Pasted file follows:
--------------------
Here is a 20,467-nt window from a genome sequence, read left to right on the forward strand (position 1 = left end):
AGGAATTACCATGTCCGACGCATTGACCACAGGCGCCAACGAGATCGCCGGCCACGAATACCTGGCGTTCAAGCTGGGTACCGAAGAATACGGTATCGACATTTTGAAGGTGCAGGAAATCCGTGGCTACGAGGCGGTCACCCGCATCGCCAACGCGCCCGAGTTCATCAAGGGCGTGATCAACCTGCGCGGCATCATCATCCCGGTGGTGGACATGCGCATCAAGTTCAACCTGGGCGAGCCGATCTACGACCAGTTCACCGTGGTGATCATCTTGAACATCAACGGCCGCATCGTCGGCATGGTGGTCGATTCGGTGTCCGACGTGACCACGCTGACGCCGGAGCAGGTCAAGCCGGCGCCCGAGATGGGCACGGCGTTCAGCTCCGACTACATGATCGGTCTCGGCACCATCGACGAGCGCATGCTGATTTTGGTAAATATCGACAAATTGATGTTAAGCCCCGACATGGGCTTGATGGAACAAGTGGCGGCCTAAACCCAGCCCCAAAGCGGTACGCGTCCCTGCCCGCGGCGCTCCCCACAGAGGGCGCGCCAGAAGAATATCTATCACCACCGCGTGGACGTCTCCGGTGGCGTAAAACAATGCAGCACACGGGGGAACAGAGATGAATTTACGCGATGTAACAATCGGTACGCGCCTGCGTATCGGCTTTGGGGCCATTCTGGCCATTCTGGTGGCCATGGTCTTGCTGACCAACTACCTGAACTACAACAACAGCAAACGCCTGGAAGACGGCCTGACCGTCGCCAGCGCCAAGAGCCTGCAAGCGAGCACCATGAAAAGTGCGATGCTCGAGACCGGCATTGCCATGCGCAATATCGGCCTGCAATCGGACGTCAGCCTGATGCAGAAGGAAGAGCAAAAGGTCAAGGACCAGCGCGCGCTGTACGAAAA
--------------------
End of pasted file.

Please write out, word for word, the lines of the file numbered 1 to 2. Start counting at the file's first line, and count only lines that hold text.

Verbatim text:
Here is a 20,467-nt window from a genome sequence, read left to right on the forward strand (position 1 = left end):
AGGAATTACCATGTCCGACGCATTGACCACAGGCGCCAACGAGATCGCCGGCCACGAATACCTGGCGTTCAAGCTGGGTACCGAAGAATACGGTATCGACATTTTGAAGGTGCAGGAAATCCGTGGCTACGAGGCGGTCACCCGCATCGCCAACGCGCCCGAGTTCATCAAGGGCGTGATCAACCTGCGCGGCATCATCATCCCGGTGGTGGACATGCGCATCAAGTTCAACCTGGGCGAGCCGATCTACGACCAGTTCACCGTGGTGATCATCTTGAACATCAACGGCCGCATCGTCGGCATGGTGGTCGATTCGGTGTCCGACGTGACCACGCTGACGCCGGAGCAGGTCAAGCCGGCGCCCGAGATGGGCACGGCGTTCAGCTCCGACTACATGATCGGTCTCGGCACCATCGACGAGCGCATGCTGATTTTGGTAAATATCGACAAATTGATGTTAAGCCCCGACATGGGCTTGATGGAACAAGTGGCGGCCTAAACCCAGCCCCAAAGCGGTACGCGTCCCTGCCCGCGGCGCTCCCCACAGAGGGCGCGCCAGAAGAATATCTATCACCACCGCGTGGACGTCTCCGGTGGCGTAAAACAATGCAGCACACGGGGGAACAGAGATGAATTTACGCGATGTAACAATCGGTACGCGCCTGCGTATCGGCTTTGGGGCCATTCTGGCCATTCTGGTGGCCATGGTCTTGCTGACCAACTACCTGAACTACAACAACAGCAAACGCCTGGAAGACGGCCTGACCGTCGCCAGCGCCAAGAGCCTGCAAGCGAGCACCATGAAAAGTGCGATGCTCGAGACCGGCATTGCCATGCGCAATATCGGCCTGCAATCGGACGTCAGCCTGATGCAGAAGGAAGAGCAAAAGGTCAAGGACCAGCGCGCGCTGTACGAAAA